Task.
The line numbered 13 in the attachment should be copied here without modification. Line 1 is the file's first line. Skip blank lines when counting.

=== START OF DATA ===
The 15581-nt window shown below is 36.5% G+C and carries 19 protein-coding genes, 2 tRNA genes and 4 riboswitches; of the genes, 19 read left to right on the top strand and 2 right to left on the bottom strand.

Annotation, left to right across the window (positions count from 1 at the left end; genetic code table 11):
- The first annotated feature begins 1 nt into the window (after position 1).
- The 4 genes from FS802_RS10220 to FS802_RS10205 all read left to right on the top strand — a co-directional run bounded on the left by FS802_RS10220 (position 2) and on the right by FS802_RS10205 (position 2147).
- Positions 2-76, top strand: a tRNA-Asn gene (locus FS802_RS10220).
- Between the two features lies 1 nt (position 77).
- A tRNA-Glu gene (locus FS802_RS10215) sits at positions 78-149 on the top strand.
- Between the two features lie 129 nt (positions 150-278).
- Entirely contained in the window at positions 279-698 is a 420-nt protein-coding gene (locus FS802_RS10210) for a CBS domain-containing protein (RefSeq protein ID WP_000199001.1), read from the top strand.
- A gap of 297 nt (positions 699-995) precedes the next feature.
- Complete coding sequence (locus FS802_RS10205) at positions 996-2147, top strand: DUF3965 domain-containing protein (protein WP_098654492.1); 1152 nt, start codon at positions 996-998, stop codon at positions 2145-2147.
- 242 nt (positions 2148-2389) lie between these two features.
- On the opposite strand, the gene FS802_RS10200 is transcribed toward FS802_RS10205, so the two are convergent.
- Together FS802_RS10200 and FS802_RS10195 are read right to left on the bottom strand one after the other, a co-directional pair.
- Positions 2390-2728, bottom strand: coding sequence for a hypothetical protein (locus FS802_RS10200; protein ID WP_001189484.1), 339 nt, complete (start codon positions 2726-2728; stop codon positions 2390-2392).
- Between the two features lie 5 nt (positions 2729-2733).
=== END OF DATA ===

- On the opposite strand, the gene FS802_RS10200 is transcribed toward FS802_RS10205, so the two are convergent.